HPE was third in the first quarter with $511 million and 9.7% share, followed by Hitachi with $449 million (8.6%) and IBM at $440 million (8.4%). All others combined totaled $1.68 billion – more than Dell EMC – for 32.1%. Only NetApp and IBM (up 2.7%) increased revenue year-over-year among the top five vendors.

Dell EMC’s total enterprise storage revenue – including servers – also slipped although it padded its lead a bit. Dell EMC’s total storage revenue of $1.97 billion was good for 21.5% market share, down from 25% a year ago. Dell’s total storage revenue slipped 14.6%. Second-place HPE fell even more, dipping 18.6% to $1.87 billion and 20.3% of the market.

NetApp, which does not sell servers, placed third in total storage with $732 million and 8% share. Hitachi with $460 million and 5% share and IBM with $455 million and 5% share followed. All others combined for 27% market share.

Overall, the total storage market dropped 0.5% to $9.17 billion. The decline among the leading vendors was even greater, but original design manufacturers (ODMs) that sell directly to hyperscale data centers gained 78.2% to $1.21 billion. That reflects a bigger problem for Dell EMC than its reporting calendar. It shows traditional storage vendors are losing business to hyperscale cloud-type data centers.

IDC said the all-flash array market hit $1.4 billion last quarter, up 76% from a year ago. Hybrid arrays came in at $2 billion.

Dell EMC was the all-flash leader with 28% share but it’s 66% year-over-year growth in flash lagged the overall market gain.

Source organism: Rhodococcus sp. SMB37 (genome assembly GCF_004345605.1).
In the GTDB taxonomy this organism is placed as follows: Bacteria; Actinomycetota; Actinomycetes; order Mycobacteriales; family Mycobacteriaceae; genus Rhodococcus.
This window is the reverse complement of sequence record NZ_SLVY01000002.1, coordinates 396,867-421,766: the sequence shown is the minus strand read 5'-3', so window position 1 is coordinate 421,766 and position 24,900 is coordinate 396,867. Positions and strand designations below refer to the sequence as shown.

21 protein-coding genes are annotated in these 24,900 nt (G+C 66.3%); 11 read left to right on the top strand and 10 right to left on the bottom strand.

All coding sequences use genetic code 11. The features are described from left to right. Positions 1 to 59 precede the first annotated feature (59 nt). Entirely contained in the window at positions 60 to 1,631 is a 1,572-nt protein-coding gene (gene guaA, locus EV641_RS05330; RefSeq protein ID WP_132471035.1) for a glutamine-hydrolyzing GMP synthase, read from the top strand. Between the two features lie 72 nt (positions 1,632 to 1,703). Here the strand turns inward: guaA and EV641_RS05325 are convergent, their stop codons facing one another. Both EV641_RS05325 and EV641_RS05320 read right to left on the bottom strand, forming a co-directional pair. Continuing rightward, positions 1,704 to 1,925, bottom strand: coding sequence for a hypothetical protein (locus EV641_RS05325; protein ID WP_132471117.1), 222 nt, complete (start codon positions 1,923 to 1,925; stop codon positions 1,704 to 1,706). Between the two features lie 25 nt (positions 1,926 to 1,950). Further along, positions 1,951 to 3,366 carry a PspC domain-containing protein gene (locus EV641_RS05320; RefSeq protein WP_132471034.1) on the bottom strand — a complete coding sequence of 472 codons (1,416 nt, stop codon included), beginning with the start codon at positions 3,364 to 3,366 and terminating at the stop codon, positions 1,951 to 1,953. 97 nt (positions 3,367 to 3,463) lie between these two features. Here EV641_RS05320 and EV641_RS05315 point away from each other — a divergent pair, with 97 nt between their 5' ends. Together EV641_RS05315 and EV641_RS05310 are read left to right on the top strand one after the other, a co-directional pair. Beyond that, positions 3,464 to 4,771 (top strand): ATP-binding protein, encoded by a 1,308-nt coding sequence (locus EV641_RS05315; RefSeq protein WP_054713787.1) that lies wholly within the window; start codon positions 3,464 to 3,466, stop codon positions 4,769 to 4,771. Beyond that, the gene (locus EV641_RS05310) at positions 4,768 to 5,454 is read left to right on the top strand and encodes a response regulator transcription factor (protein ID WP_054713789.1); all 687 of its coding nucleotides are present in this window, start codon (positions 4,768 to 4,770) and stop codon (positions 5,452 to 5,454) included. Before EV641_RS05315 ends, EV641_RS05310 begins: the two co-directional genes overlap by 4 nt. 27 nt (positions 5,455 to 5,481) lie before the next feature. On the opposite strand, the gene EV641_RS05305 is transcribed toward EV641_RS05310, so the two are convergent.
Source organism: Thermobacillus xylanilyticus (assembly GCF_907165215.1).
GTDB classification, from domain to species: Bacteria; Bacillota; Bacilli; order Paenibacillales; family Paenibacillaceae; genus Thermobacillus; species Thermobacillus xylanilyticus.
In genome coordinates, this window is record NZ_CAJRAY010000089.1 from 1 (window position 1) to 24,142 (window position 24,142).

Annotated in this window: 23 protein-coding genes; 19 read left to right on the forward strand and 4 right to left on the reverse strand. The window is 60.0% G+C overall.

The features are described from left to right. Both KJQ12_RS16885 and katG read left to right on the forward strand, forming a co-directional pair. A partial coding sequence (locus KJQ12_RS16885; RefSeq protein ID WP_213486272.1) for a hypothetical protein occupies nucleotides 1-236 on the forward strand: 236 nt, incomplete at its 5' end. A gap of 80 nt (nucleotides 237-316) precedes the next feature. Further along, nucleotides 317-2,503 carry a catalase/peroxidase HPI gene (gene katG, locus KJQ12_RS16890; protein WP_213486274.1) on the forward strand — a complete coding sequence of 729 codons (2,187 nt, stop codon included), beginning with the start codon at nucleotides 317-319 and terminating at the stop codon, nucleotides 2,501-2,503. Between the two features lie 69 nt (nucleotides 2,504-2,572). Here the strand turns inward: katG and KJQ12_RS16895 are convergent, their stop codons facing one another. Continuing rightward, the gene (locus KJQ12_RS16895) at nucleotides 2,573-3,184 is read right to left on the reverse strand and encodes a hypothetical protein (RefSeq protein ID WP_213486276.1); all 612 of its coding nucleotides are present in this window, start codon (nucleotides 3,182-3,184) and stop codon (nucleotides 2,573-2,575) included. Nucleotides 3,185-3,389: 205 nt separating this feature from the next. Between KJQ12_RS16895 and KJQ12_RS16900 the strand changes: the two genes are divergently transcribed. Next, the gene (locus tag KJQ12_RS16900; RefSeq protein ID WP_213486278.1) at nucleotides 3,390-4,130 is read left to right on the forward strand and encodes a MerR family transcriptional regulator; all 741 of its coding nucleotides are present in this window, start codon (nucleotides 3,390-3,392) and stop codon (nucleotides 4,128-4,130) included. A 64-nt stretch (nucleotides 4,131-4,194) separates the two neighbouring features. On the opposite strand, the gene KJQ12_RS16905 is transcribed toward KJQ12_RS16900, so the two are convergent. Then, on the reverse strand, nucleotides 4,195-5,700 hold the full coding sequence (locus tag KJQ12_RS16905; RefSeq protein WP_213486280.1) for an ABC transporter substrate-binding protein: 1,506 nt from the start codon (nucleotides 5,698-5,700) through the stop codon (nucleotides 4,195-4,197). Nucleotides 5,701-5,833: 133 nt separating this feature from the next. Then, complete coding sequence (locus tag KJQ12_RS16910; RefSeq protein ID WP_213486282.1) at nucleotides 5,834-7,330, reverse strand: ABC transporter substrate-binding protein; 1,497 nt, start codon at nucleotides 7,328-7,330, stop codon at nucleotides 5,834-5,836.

Grocott said the new reporting calendar likely caused the share loss in flash, too. But Dell EMC does point to midrange storage as a legitimate soft spot in the first quarter.e still have work to do in midrange storage,” Goulden said Wednesday on the earnings call, and expressed hope that new releases of Unity and SC platforms launched during Dell EMC World would shore up that problem area.

Grocott said Dell EMC has made changes and “re-focused” its sales team around its midrange products – which also includes Isilon scale-out NAS – since the merger completed in September of 2016.

Top 5 Vendors Groups, Worldwide External Enterprise Storage Systems Market, First Quarter of 2017 (Revenues are in Millions

Company 1Q17 Revenue 1Q17 Market Share 1Q16 Revenue 1Q16 Market Share 1Q17/1Q16 Revenue Growth
1. Dell Inca $1,424.6 27.2% $1,696.7 31.5% -16.0%
2. NetApp $731.6 14.0% $645.5 12.0% 13.3%
3. HPE/New H3C Group b $511.0 9.7% $535.7 9.9% -4.6%
T4. Hitachi* $449.1 8.6% $497.1 9.2% -9.6%
T4. IBM* $440.6 8.4% $429.0 8.0% 2.7%
Others $1,684.9 32.1% $1,589.5 29.5% 6.0%
All Vendors $5,241.9 100.0% $5,393.6 100.0% -2.8%
Source: IDC Worldwide Quarterly Enterprise Storage Systems Tracker, June 8, 2017

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Yes traditional storage vendors are losing business to hyperscale cloud-type data centers.
Compute, network, memory ... need to be in sync...? From within a vendor itself , many choices.